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Andony Melathopoulos, pollinator health Extension specialist, joins Scott Reed to talk about the statewide Oregon Bee Project initiative. The diversity of the Pacific Northwest’s pollinator species may be unrivaled in the U.S. Led by OSU Extension, Oregon Department of Agriculture and Oregon Department of Forestry, the initiative takes a comprehensive look at the state’s bee population.

As Scott points out, pollinator health is the responsibility of all of us. Tell us what you are doing for pollinator health by commenting on the blog.
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12 thoughts on “Oregon Bee Project

  1. Emphasizing a broad range of species that can be used in riparian restoration projects. I would be interested in getting an idea of the tradeoffs between Himalayan blackberry and diverse riparian stands in terms of pollinators. Also, remember that not all pollinators are bees!

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    • I am so glad to hear of your restoration work! Most bees are oligolectic and broad range of species use blackberry. Washington State passed legislation to investigate the feasibility of replacing blackberry with native species with equal or better value to bees. But I have not seen any protocols for replacing blackberry with native pollinator plants, either on paper or in practice. Is this something you have experience with?

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  2. I don’t use pesticides or herbicides in my garden. I also plant flowering natives and nativars among my “exotic” ornamental plants to provide food for a wide range of pollinators.

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  3. Thank you Andony for all your work! Bees are essential to the Oregon economy and our survival as humans. This is important work!

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  4. Thanks for all you are doing, Andony, for the pollinators of Oregon, AND, thank you for the OSU Extension Master Naturalist shout-out! Thank you OSU Extension for featuring this terrific program!

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  5. Planting pollinator-friendly plants that bloom for a long season — including winter — to give bees food year round. Also, no pesticides in the garden.

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  6. Thank you Andony! I’ve started to highlight pollinator value when I talk about native plants on my blog for small woodland owners: http://blogs.oregonstate.edu/treetopics/?tag=pollinators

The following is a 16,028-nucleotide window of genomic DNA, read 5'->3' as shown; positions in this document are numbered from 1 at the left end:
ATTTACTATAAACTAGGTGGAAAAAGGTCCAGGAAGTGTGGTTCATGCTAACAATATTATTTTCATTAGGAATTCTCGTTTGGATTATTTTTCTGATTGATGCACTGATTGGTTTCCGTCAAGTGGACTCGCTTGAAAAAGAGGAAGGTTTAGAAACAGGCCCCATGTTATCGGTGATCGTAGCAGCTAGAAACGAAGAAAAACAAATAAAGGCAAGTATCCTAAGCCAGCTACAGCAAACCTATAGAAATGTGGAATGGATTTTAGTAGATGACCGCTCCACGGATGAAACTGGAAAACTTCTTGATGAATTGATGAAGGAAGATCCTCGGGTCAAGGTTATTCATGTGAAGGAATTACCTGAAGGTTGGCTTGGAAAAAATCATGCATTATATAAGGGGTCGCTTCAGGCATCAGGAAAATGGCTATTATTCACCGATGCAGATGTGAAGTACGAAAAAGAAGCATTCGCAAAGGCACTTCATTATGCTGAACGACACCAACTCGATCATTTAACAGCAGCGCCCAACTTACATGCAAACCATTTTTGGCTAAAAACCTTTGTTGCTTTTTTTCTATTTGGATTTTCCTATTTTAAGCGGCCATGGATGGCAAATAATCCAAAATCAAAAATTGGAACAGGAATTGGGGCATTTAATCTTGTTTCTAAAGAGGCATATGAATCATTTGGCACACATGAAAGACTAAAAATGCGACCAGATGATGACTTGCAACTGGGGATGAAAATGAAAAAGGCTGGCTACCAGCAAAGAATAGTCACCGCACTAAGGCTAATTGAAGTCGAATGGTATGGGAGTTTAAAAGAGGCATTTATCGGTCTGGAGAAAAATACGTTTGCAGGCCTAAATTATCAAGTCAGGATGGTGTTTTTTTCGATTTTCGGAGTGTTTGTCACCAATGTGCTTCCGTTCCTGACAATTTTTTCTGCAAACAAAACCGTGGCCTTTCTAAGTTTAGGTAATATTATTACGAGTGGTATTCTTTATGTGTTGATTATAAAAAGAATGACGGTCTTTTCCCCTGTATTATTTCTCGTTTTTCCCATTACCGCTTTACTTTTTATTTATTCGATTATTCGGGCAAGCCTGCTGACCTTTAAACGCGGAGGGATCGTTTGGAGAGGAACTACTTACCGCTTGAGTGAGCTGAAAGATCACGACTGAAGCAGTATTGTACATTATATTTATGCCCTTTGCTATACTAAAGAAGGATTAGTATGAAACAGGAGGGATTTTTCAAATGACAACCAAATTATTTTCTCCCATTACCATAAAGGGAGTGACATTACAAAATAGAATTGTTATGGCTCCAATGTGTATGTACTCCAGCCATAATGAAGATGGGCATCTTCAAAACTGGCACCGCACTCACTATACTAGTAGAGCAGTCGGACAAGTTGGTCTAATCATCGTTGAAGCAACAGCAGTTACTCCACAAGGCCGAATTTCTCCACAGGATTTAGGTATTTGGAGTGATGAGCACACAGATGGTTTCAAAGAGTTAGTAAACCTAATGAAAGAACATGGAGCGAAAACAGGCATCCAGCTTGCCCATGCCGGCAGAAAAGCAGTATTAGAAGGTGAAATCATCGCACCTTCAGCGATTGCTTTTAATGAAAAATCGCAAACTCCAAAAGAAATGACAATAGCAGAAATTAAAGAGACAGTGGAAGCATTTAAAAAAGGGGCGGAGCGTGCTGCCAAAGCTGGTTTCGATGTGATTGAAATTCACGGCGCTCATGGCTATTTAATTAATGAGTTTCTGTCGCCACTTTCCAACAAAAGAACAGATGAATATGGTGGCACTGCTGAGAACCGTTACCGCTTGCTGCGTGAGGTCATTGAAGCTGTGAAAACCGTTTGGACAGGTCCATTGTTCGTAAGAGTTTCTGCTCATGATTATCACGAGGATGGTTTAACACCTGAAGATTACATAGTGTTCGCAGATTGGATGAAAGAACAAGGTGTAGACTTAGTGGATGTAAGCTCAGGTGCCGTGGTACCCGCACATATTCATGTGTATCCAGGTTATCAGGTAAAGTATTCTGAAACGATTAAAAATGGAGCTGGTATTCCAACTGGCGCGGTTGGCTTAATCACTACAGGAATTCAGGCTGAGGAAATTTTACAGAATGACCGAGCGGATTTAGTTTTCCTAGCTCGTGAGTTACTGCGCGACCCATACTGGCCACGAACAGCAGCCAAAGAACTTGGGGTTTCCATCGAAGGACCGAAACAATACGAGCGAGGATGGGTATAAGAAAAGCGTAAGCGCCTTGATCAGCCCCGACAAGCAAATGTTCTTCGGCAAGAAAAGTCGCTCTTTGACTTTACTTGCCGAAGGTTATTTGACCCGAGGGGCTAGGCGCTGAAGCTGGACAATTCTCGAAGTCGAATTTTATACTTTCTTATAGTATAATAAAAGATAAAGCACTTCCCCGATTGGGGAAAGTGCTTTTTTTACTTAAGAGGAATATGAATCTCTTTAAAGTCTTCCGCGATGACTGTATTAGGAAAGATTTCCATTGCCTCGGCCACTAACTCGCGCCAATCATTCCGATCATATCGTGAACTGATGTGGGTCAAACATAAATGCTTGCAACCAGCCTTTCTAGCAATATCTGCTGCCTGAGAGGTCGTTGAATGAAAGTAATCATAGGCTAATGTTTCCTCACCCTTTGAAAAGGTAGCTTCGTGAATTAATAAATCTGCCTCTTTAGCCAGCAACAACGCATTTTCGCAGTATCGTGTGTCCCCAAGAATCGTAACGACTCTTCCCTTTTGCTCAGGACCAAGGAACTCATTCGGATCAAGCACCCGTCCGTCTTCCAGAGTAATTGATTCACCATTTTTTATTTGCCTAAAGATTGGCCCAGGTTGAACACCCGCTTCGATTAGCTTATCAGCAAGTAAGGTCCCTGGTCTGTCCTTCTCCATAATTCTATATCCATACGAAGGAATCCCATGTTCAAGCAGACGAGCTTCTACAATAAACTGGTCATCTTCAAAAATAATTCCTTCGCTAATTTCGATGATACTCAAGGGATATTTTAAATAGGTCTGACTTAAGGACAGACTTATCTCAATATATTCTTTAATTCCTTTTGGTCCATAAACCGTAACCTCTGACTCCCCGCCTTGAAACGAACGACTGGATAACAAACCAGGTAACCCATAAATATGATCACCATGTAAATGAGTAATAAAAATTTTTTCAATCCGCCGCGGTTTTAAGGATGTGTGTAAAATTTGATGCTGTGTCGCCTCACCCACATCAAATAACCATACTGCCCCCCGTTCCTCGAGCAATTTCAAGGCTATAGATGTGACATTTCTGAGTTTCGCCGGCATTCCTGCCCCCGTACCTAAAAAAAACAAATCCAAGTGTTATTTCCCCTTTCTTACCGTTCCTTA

At home, I was planning to convert a raised bed area that has tested too high in lead content to grow veggies to flowering plants such as lavender. Do you think there would be any harm to bees that would forage on these plants from the lead in the soil?

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    • Thanks Amy. Those shrubs on your blog are terrific for pollinators. I know ODF is keen to work with us on resources for woodlot owners who want to help pollinators – in fact we are jointly working on a postcard that shows where bees are in forest habitats. Let’s connect at some point.

      Your raise a great question and I am not sure what the answer is. I know my colleague in Kentucky has been working with establishing pollinator habitat in coal mining reclamation sites. She might be a good resource to ask this question. Here is a link to one of their extension publications. https://www.fs.fed.us/nrs/pubs/jrnl/2017/nrs_2017_horn_001.pdf

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  7. I loved learning about the diversity of bees and pollinators in Oregon. We have several hummingbird-friendly plants in our yard, but now I will be on the lookout for other pollinators, too.

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  8. My neighbor set up hives a few years ago. My garden, on the edge of the desert was beginning to bloom, including the current bush, when she brought home the first hive. Soon, I was surrounded by hundreds of bees who were delighted to find some food! The bees add a happy hum to all my gardening tasks throughout the season.

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